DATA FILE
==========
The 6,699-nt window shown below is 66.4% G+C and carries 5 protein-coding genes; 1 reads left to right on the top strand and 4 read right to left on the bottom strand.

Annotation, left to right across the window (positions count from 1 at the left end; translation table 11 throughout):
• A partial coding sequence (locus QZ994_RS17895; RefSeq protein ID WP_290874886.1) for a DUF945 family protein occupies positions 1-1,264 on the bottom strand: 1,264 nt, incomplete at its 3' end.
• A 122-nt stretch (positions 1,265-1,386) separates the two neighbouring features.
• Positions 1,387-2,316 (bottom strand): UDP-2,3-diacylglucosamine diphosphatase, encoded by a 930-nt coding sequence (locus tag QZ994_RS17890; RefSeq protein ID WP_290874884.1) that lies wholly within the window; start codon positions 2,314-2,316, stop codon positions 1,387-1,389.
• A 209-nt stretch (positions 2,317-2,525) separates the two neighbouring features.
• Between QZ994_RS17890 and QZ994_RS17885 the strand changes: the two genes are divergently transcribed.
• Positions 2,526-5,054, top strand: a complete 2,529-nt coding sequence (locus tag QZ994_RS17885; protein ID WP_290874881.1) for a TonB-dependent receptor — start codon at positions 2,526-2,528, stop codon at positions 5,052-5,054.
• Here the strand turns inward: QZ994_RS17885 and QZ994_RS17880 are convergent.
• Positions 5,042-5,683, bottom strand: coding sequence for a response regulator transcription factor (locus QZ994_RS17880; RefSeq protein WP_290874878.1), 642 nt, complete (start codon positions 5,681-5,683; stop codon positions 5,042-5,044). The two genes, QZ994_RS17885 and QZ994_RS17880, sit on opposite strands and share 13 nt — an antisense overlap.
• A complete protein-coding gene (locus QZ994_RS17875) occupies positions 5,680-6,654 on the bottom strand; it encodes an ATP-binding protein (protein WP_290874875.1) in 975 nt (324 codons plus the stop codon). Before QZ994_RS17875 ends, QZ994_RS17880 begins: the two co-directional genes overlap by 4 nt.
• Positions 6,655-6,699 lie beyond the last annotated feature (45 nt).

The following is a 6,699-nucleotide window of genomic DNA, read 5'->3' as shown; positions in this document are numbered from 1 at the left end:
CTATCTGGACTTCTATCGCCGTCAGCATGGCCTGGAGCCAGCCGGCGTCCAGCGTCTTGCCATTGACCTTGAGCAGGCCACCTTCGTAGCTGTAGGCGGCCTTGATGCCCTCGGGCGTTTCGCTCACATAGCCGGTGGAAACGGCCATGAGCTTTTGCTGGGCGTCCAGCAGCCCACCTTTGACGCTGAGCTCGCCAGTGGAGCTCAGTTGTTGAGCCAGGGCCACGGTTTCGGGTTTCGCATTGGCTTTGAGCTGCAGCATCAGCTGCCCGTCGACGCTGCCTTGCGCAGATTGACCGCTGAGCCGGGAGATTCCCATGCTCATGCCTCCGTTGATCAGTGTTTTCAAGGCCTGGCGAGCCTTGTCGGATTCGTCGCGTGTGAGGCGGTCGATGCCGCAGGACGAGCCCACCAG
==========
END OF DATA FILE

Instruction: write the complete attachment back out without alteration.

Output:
The 6,699-nt window shown below is 66.4% G+C and carries 5 protein-coding genes; 1 reads left to right on the top strand and 4 read right to left on the bottom strand.

Annotation, left to right across the window (positions count from 1 at the left end; translation table 11 throughout):
• A partial coding sequence (locus QZ994_RS17895; RefSeq protein ID WP_290874886.1) for a DUF945 family protein occupies positions 1-1,264 on the bottom strand: 1,264 nt, incomplete at its 3' end.
• A 122-nt stretch (positions 1,265-1,386) separates the two neighbouring features.
• Positions 1,387-2,316 (bottom strand): UDP-2,3-diacylglucosamine diphosphatase, encoded by a 930-nt coding sequence (locus tag QZ994_RS17890; RefSeq protein ID WP_290874884.1) that lies wholly within the window; start codon positions 2,314-2,316, stop codon positions 1,387-1,389.
• A 209-nt stretch (positions 2,317-2,525) separates the two neighbouring features.
• Between QZ994_RS17890 and QZ994_RS17885 the strand changes: the two genes are divergently transcribed.
• Positions 2,526-5,054, top strand: a complete 2,529-nt coding sequence (locus tag QZ994_RS17885; protein ID WP_290874881.1) for a TonB-dependent receptor — start codon at positions 2,526-2,528, stop codon at positions 5,052-5,054.
• Here the strand turns inward: QZ994_RS17885 and QZ994_RS17880 are convergent.
• Positions 5,042-5,683, bottom strand: coding sequence for a response regulator transcription factor (locus QZ994_RS17880; RefSeq protein WP_290874878.1), 642 nt, complete (start codon positions 5,681-5,683; stop codon positions 5,042-5,044). The two genes, QZ994_RS17885 and QZ994_RS17880, sit on opposite strands and share 13 nt — an antisense overlap.
• A complete protein-coding gene (locus QZ994_RS17875) occupies positions 5,680-6,654 on the bottom strand; it encodes an ATP-binding protein (protein WP_290874875.1) in 975 nt (324 codons plus the stop codon). Before QZ994_RS17875 ends, QZ994_RS17880 begins: the two co-directional genes overlap by 4 nt.
• Positions 6,655-6,699 lie beyond the last annotated feature (45 nt).

The following is a 6,699-nucleotide window of genomic DNA, read 5'->3' as shown; positions in this document are numbered from 1 at the left end:
CTATCTGGACTTCTATCGCCGTCAGCATGGCCTGGAGCCAGCCGGCGTCCAGCGTCTTGCCATTGACCTTGAGCAGGCCACCTTCGTAGCTGTAGGCGGCCTTGATGCCCTCGGGCGTTTCGCTCACATAGCCGGTGGAAACGGCCATGAGCTTTTGCTGGGCGTCCAGCAGCCCACCTTTGACGCTGAGCTCGCCAGTGGAGCTCAGTTGTTGAGCCAGGGCCACGGTTTCGGGTTTCGCATTGGCTTTGAGCTGCAGCATCAGCTGCCCGTCGACGCTGCCTTGCGCAGATTGACCGCTGAGCCGGGAGATTCCCATGCTCATGCCTCCGTTGATCAGTGTTTTCAAGGCCTGGCGAGCCTTGTCGGATTCGTCGCGTGTGAGGCGGTCGATGCCGCAGGACGAGCCCACCAG